PharmaGap Reports Significant Progress in Development of Liposomal Formulations of Cancer Drug GAP-107B8
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PharmaGap Inc. reports significant progress in development and initial testing of a liposomal delivery formulation for PharmaGap's lead cancer drug GAP-107B8 for therapeutic use in humans.
The development work has identified methods for encapsulating GAP-107B8 with efficiencies on the order of 90 to 100 percent, yielding liposomes of the desired particulate size for clinical use in humans.
A physiologically compatible buffer has been identified, and practical methods for concentration and sterile filtration of the preferred liposomal formulations have been developed. The sterile filtration process represents the final process step (from a technical perspective) which would be required prior to vialing product for clinical trial use.
PharmaGap has received liposomal formulations including both empty liposomes to be used as experimental controls, and liposomes loaded with PharmaGap's GAP-107B8. Internal in vitro cell proliferation assays with the unloaded control liposomes have been completed across cancer cell lines (including several ovarian and bladder cancer cell lines) to ensure optimal dosing strategies for peptide loaded liposomes.
Results from in vitro cell proliferation studies with GAP-107B8 loaded liposomes from the first set of prototypes are expected around the end of May. Prototype designs have been advanced based on their expected utility for topical delivery by intravesical infusion to the bladder wall; topical delivery by intraperitoneal injection for ovarian cancer; and by intravenous injection for solid tumours.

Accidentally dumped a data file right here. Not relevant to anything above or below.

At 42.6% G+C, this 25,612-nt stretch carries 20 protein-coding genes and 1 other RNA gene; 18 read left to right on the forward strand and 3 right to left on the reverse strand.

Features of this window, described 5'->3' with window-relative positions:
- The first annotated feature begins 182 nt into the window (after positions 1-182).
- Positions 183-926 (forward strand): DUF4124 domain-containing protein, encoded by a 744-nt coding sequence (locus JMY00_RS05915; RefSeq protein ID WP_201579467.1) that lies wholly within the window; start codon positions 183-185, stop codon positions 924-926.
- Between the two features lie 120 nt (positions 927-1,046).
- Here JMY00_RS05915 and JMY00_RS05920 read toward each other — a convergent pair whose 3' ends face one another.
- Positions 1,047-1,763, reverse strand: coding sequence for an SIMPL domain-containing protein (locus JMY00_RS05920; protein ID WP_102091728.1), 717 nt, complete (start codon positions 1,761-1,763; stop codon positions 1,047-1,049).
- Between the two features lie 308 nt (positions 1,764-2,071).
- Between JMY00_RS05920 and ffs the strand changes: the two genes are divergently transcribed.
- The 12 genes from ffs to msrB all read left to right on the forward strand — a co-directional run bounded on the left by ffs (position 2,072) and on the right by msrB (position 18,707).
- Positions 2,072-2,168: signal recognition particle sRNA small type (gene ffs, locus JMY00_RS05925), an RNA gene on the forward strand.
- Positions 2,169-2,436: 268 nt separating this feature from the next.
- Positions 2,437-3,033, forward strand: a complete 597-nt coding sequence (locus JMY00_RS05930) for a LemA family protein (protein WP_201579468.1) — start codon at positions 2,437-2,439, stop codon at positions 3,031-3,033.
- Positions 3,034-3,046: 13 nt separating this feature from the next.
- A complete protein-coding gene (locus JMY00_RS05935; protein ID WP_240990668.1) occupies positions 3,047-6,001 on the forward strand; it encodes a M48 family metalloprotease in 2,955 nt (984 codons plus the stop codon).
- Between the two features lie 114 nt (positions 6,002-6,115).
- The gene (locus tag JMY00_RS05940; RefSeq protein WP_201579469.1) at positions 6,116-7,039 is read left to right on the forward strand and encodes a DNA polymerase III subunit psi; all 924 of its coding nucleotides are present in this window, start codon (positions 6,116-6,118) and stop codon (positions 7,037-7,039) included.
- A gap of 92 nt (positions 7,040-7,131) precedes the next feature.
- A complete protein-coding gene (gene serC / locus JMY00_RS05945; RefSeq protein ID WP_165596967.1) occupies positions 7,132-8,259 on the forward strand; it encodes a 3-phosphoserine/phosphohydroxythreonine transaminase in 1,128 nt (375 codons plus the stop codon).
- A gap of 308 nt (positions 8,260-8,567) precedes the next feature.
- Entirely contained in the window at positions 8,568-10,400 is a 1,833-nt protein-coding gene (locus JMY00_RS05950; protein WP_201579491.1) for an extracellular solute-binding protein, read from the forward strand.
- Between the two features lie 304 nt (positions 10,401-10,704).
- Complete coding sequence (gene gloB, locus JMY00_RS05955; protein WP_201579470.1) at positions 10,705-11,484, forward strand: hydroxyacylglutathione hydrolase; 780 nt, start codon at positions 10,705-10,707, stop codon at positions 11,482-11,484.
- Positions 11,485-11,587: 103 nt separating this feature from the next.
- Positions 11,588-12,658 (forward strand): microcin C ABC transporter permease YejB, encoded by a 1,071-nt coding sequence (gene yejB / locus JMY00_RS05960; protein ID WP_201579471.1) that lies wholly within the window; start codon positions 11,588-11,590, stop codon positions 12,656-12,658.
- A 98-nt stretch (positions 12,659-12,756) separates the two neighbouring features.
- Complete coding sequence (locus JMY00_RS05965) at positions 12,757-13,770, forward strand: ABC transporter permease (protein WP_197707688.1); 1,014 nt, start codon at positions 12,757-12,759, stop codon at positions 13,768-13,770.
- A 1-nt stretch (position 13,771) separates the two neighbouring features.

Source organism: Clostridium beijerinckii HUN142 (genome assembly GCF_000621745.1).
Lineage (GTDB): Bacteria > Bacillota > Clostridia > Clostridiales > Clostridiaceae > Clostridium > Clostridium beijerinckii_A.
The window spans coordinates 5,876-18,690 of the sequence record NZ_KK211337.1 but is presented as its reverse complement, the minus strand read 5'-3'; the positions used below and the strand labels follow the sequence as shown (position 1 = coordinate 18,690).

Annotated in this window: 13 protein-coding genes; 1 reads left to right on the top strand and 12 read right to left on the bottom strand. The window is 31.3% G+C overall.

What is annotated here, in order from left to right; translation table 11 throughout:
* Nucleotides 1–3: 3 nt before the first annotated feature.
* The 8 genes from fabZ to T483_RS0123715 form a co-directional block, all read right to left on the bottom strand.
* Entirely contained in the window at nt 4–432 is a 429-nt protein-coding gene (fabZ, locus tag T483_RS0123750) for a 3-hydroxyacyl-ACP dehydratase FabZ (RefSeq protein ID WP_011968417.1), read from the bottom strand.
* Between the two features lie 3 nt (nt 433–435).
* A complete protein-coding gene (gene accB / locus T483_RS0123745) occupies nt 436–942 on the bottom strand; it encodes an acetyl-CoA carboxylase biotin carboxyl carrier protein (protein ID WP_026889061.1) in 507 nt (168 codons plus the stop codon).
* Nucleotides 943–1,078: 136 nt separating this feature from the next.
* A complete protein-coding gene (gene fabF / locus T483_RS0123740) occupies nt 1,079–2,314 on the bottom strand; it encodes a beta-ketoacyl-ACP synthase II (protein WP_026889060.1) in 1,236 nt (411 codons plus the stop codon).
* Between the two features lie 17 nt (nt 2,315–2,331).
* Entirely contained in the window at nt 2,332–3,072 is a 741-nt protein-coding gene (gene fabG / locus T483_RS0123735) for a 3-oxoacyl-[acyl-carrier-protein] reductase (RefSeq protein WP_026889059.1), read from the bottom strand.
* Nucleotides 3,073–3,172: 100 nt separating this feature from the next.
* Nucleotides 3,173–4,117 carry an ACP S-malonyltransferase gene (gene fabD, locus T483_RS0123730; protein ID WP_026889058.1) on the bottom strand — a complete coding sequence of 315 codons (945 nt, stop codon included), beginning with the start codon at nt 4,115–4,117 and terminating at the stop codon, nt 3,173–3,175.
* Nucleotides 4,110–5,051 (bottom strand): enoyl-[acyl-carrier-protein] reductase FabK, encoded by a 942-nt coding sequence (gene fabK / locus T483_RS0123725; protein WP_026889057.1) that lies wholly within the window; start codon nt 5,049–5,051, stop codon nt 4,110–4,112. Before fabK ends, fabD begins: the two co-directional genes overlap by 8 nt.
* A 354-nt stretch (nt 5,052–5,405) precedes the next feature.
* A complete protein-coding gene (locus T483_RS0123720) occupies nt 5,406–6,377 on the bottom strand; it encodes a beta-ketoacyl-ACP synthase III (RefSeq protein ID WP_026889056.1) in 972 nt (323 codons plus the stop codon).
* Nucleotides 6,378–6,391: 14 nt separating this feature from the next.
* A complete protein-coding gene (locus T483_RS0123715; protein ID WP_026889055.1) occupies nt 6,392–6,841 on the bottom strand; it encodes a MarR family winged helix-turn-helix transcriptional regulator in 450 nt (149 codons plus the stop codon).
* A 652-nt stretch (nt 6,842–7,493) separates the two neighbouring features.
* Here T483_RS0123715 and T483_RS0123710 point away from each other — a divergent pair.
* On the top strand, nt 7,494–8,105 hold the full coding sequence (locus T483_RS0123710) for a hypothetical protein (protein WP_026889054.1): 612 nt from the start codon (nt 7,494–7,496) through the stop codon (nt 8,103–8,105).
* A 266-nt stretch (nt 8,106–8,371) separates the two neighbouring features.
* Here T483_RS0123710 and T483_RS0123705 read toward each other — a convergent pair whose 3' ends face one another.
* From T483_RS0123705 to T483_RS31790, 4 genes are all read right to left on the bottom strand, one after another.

Liposomes are microscopic carriers with an aqueous core surrounded by one or more outer lipid layers, and release their contents by interacting with the targeted cells through adsorption, endocytosis, lipid exchange, or fusion.
Liposomal delivery is a means to modify the pharmacokinetic and pharmacodynamic properties of drugs with the objective of increasing efficacy and mitigating any potential side effects of drugs by enabling the delivery and targeting of the drug to the target site.
Liposomal delivery systems are an accepted, proven, and commercially viable strategy for the formulation of pharmaceuticals for clinical use. These lipid-based delivery systems are employed to improve tumour targeting, modulate the pharmacokinetics of the active agent and enhance its stability following administration. Therapeutic activity may be improved by modulating drug exposure and accumulation (controlled release) in the region where the target cancer cells are located.